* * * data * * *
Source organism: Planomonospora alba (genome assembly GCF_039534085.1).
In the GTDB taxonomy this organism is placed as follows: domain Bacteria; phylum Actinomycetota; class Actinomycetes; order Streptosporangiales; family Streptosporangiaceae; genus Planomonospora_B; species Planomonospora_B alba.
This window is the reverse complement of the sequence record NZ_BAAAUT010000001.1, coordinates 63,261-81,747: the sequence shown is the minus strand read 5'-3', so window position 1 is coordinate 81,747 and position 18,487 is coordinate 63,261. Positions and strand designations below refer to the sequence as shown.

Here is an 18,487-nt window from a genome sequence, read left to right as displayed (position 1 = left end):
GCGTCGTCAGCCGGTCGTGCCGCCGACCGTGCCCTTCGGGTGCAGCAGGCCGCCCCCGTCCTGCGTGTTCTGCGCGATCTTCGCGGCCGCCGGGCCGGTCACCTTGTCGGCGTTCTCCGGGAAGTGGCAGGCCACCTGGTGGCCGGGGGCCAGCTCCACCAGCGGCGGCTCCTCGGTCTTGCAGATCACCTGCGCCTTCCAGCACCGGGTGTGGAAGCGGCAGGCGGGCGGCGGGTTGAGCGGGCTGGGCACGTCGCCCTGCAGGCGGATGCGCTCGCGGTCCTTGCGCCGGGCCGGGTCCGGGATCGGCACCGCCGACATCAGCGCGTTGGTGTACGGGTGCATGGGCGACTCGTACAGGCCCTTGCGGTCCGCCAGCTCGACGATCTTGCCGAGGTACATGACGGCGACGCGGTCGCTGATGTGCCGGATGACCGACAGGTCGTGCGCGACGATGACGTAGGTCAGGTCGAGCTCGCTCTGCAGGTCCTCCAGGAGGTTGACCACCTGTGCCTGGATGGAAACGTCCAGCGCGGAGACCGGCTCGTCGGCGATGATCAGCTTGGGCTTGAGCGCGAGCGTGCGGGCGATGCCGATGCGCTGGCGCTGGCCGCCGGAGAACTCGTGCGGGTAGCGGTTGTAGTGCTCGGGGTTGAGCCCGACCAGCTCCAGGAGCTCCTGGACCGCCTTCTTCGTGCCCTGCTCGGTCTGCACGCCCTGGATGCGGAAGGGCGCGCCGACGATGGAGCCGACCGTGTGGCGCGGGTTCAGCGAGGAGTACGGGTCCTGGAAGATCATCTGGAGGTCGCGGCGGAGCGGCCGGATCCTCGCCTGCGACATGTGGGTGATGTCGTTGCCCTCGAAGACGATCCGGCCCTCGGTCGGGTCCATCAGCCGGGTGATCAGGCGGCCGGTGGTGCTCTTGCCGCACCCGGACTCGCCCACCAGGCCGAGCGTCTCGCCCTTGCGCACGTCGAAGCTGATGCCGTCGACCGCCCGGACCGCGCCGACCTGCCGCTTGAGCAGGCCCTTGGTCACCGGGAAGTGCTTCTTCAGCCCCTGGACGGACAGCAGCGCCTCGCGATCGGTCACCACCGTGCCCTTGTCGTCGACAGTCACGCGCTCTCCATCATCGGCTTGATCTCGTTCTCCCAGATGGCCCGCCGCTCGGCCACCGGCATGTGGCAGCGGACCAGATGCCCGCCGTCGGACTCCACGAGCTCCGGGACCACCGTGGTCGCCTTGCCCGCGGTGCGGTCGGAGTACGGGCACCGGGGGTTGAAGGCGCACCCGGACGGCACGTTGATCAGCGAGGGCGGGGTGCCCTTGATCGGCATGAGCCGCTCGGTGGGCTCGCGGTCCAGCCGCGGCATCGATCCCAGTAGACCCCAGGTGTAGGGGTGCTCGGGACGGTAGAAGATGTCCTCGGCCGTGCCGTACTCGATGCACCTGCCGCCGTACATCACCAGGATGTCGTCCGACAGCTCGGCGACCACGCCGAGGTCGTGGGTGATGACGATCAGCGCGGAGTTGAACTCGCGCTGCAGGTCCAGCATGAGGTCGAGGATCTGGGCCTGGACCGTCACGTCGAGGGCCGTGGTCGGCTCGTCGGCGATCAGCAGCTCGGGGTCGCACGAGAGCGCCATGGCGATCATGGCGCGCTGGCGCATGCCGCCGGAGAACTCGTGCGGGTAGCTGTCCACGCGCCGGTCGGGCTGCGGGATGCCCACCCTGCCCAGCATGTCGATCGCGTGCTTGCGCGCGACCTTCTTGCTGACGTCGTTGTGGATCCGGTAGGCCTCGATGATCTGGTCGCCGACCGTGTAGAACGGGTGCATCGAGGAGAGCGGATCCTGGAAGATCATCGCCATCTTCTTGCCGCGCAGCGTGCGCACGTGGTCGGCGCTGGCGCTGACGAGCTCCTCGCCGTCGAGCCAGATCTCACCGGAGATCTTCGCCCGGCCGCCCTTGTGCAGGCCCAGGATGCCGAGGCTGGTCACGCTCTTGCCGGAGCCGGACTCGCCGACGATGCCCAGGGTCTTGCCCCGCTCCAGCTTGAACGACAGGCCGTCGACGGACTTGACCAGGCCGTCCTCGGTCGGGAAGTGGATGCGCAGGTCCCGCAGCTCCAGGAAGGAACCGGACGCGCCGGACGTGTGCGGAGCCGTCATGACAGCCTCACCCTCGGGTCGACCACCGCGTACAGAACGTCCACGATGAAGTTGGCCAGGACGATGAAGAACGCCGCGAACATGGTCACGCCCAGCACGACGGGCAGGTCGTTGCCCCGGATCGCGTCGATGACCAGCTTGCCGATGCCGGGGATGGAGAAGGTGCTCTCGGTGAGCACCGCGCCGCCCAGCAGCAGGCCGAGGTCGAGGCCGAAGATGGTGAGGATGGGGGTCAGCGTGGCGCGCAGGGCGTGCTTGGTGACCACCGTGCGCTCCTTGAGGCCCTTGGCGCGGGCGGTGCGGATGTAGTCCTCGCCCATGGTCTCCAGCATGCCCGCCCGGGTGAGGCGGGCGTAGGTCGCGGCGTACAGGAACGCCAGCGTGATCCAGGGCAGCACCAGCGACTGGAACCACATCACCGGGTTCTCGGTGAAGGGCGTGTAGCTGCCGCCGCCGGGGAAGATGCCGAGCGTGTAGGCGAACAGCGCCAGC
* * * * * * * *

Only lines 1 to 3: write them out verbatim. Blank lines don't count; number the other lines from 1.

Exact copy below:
Source organism: Planomonospora alba (genome assembly GCF_039534085.1).
In the GTDB taxonomy this organism is placed as follows: domain Bacteria; phylum Actinomycetota; class Actinomycetes; order Streptosporangiales; family Streptosporangiaceae; genus Planomonospora_B; species Planomonospora_B alba.
This window is the reverse complement of the sequence record NZ_BAAAUT010000001.1, coordinates 63,261-81,747: the sequence shown is the minus strand read 5'-3', so window position 1 is coordinate 81,747 and position 18,487 is coordinate 63,261. Positions and strand designations below refer to the sequence as shown.